Friday, September 18, 2015

Touristing at the Guinness Storehouse

I know, I know - we're constantly told to "be a traveller, not a tourist," and that sightseeing in cheesy, crowded locations doesn't allow you to immerse yourself in the local culture and get to know the true sense of a place. And I absolutely, totally believe this! I would never let a friend or family member visiting New York for the first time only go to Times Square and think that's what city life is like. Conversely, I pride myself on embracing my adventurous and inquisitive spirit by seeking out hole-in-the-wall bars, restaurants that don't have a million Yelp reviews, and obscure historical sites honoring people long forgotten by the general public. But when I visited Dublin a few weeks ago, I threw all that out the door and visited every tourist trap it has to offer. And I don't regret a second of it.

It all started with the Guinness Brewery. See, I love a good beer. I also love a good brewery tour. And while I've been on a couple well-know tours before (Heineken, Magic Hat), I've always viewed the Guinness tour as my personal Everest (dramatic, yes, but again - I really love beer). That, and I had actually never drank a full, pure pint of Guinness. I'd had black & tans and black velvets and black castles (Guinness + Bass, cider, and Smithwicks, respectively) but never an entire pint consisting solely of the black stuff. Call me overly sentimental, but I'd been waiting until I got to Ireland to have my first pint.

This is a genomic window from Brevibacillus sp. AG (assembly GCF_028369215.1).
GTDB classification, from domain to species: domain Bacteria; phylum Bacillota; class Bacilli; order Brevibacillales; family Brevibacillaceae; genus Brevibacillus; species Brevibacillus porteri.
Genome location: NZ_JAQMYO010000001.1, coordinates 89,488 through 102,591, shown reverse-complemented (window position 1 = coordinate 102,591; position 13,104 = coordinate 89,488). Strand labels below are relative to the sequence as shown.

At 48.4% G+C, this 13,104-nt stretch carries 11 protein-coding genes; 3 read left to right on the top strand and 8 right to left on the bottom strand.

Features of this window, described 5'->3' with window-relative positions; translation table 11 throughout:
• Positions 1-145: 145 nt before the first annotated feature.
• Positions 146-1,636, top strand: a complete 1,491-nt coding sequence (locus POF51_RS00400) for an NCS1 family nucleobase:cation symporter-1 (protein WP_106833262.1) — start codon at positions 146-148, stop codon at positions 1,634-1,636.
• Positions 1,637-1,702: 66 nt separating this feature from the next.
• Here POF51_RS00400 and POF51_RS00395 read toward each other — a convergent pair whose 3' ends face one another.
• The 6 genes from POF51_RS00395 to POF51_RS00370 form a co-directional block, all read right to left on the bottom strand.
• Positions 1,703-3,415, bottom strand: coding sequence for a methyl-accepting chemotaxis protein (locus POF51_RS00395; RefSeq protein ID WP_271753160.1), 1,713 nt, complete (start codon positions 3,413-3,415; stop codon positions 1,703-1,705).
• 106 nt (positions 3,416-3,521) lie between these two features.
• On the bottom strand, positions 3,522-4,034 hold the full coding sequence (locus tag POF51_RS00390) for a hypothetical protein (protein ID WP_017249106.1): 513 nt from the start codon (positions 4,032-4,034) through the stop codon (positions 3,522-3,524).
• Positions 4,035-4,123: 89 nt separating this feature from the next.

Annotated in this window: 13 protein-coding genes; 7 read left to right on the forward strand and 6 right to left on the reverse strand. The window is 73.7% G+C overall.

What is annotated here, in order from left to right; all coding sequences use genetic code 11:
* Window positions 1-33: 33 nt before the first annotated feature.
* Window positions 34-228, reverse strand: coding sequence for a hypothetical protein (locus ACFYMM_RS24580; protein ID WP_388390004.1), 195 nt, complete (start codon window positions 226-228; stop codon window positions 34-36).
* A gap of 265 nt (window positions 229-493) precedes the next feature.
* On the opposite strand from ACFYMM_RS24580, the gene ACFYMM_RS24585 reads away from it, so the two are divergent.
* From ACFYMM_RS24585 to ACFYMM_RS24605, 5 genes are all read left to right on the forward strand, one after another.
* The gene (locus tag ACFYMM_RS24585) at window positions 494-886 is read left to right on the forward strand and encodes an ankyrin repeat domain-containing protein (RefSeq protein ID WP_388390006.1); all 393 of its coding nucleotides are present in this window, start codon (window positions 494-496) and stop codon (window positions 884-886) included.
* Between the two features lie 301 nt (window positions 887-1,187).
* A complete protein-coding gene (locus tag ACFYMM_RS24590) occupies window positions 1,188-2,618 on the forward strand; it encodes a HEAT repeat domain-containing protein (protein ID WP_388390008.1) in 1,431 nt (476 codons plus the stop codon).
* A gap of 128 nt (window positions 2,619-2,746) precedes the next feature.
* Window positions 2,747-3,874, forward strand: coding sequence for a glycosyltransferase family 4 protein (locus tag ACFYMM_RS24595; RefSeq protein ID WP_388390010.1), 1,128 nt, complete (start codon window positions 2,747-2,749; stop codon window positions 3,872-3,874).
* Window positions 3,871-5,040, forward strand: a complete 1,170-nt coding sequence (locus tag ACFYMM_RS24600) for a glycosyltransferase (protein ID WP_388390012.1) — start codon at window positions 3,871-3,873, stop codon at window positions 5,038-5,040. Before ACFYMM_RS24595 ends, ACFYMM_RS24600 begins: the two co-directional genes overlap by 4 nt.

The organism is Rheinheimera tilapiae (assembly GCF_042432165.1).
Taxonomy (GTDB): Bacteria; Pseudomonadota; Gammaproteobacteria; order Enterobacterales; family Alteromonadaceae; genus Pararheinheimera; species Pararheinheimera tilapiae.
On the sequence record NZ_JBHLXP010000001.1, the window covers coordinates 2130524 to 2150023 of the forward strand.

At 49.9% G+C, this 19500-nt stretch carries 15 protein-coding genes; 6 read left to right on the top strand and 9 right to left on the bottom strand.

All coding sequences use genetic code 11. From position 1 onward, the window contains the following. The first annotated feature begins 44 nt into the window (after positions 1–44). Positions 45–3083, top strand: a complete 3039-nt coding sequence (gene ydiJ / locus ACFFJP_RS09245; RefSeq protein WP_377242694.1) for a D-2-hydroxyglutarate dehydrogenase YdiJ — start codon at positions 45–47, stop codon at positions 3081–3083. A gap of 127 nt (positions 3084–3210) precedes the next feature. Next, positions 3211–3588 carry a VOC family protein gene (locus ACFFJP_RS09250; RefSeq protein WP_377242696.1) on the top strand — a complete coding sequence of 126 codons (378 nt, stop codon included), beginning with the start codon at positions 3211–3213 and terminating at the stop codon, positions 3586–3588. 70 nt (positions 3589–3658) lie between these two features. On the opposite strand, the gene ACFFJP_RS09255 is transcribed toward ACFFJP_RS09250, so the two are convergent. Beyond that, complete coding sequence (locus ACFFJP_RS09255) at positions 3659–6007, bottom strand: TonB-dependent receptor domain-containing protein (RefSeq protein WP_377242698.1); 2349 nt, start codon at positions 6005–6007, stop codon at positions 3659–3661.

The brewery was not the first thing we did upon arriving in Dublin, because that would have made us seem like alcoholics. Instead, we toured the lovely Christ Church Cathedral and the lesser known Chester Beatty Library, home to a fascinating exhibit on world religions that showcased, among many other artifacts, some of the earliest known copies of the Letters of St. Paul and fragments of the four Gospels. My inner theology-buff was beyond excited. Best of all, the Library and it's collections are free to the public.

THEN we went to Guinness. And it was great! A bit pricy (20€ for each adult ticket), but it's a lengthy and informative tour that lasts well over an hour. It's also a ton of fun - each of the seven pint-glass-shaped floors (not joking) have interactive games, photo booths, whistling clam shells (again, not joking), and stations at which you can learn how to properly pour and taste your Guinness. You're allowed to go at your own pace, and the tour culminates in a full pint at the bar on the top floor (included in your admission ticket). With 360-degree windows, the view of Dublin is nearly as impressive as the beer itself.

So was it worth the 10-year wait to have my first pint of Guinness in Dublin? Yes. Even though I can't yet compare Irish Guinness to "the stuff they pour in the states," my pint was cold, creamy, malty, and everything I'd dreamed of. I raised a glass to my friends at The Three Counties (my local pub back in Chicago) and sat back to savor my drink. And then I finished J's drink as well because he's a whiskey guy not a beer guy and was secretly hoping I'd finish my drink quickly so we could head to a pub that serves mixed drinks. Which we did immediately after going back to our hotel to take a nap. Because that's how you vacation.

If you go: The Guinness Storehouse  is located near the outskirts of downtown Dublin; we took a cab there and walked back to our hotel. It's open seven days a week with the last tour beginning at 5pm, and buying your ticket online can save you 2€ per adult ticket.

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